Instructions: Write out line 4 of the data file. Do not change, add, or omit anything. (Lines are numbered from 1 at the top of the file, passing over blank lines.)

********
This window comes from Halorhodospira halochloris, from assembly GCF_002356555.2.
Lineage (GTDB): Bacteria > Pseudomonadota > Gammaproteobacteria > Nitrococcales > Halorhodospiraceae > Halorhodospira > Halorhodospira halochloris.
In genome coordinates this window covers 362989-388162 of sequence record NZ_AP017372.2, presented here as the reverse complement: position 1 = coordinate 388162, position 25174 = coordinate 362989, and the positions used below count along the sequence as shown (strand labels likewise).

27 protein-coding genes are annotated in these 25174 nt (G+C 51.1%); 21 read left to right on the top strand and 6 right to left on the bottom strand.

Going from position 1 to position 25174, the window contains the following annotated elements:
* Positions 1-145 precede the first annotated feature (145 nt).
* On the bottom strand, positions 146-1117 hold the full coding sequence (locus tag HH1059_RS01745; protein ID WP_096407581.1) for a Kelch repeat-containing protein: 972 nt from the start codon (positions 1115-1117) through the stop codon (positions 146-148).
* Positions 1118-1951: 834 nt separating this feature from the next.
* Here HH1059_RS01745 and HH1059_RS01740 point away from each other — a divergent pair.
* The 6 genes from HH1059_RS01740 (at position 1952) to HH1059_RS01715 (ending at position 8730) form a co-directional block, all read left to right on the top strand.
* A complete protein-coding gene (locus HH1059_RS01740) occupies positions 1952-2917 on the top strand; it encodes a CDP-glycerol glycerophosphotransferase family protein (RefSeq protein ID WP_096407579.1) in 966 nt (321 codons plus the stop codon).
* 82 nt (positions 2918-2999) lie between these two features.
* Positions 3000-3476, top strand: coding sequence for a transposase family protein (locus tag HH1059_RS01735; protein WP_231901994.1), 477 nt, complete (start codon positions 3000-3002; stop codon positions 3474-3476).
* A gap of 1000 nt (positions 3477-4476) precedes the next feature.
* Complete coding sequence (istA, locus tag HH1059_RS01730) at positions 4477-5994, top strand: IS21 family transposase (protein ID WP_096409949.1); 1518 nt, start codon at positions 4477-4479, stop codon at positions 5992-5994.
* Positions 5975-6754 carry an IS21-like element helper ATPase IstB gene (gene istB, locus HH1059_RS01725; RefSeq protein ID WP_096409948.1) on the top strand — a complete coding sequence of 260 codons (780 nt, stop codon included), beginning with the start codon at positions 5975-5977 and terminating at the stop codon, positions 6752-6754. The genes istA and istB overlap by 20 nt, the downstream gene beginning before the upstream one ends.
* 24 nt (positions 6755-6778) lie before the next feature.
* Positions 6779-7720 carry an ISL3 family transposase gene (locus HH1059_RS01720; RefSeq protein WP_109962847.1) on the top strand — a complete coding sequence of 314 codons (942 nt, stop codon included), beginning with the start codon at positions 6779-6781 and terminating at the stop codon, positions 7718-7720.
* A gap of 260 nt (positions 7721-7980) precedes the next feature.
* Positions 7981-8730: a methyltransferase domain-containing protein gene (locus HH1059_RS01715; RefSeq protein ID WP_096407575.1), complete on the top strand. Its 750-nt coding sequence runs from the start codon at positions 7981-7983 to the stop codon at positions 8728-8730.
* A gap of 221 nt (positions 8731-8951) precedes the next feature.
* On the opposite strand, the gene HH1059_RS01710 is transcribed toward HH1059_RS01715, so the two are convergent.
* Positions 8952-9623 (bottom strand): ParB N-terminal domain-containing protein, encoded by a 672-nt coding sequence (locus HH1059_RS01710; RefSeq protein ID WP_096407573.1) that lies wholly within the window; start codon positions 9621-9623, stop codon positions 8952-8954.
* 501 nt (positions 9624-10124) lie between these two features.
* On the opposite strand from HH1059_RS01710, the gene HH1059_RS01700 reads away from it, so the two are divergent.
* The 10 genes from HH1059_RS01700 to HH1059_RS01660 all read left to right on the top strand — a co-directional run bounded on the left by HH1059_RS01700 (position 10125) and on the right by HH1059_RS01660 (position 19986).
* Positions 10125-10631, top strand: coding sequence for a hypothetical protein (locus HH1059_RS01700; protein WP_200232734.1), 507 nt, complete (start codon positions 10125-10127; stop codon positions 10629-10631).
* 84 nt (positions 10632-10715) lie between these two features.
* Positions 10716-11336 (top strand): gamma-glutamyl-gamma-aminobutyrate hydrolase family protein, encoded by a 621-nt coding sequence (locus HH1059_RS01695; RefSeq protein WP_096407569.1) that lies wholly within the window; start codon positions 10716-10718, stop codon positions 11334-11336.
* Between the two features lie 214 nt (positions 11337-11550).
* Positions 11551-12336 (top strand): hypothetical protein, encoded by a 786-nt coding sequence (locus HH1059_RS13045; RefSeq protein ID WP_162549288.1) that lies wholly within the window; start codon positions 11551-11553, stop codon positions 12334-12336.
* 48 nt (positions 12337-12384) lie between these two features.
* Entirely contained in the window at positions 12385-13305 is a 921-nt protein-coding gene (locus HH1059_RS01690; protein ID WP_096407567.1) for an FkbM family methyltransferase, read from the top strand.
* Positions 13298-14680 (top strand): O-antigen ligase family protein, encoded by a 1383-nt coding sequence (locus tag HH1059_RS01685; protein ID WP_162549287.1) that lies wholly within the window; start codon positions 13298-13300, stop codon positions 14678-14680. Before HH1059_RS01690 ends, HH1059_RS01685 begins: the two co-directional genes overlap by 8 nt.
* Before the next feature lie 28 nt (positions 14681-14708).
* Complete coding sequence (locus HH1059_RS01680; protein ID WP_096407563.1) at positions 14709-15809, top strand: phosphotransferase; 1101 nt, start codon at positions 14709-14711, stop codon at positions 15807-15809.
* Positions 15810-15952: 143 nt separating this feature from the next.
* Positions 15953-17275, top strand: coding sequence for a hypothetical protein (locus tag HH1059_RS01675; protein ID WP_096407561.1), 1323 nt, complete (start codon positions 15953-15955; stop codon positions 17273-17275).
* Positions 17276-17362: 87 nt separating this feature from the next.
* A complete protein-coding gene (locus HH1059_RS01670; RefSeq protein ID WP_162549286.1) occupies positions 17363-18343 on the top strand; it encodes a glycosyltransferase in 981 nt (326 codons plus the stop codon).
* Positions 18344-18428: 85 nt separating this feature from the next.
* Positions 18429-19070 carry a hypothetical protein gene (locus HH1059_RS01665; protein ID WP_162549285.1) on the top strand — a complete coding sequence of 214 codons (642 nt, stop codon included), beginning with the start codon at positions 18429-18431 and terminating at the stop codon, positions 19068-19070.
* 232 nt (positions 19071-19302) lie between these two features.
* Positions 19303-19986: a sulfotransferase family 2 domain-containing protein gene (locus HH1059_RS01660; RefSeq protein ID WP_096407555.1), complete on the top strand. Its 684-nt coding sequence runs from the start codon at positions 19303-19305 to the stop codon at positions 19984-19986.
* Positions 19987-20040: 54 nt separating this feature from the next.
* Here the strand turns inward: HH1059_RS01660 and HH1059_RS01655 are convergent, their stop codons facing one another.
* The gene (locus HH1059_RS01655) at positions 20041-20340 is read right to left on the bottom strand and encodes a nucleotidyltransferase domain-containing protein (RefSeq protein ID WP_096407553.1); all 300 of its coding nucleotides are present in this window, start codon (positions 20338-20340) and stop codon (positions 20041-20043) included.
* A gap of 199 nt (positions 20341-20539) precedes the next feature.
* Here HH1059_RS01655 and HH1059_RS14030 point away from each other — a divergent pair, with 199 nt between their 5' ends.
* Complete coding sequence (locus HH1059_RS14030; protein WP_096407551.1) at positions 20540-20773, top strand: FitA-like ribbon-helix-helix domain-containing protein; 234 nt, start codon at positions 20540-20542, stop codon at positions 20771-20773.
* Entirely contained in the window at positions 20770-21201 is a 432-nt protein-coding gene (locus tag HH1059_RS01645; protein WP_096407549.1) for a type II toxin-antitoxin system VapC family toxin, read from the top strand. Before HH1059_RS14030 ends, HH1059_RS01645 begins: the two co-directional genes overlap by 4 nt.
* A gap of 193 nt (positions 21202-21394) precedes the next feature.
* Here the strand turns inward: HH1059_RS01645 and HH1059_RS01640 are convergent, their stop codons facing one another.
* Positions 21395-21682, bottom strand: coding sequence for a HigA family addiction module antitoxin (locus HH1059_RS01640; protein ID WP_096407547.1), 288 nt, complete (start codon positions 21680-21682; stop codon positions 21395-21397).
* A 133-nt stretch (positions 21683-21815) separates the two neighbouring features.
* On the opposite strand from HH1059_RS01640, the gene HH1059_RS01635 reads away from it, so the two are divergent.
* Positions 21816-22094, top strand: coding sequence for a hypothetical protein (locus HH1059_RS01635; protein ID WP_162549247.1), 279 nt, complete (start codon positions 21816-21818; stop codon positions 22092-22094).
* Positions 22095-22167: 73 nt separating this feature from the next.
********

27 protein-coding genes are annotated in these 25174 nt (G+C 51.1%); 21 read left to right on the top strand and 6 right to left on the bottom strand.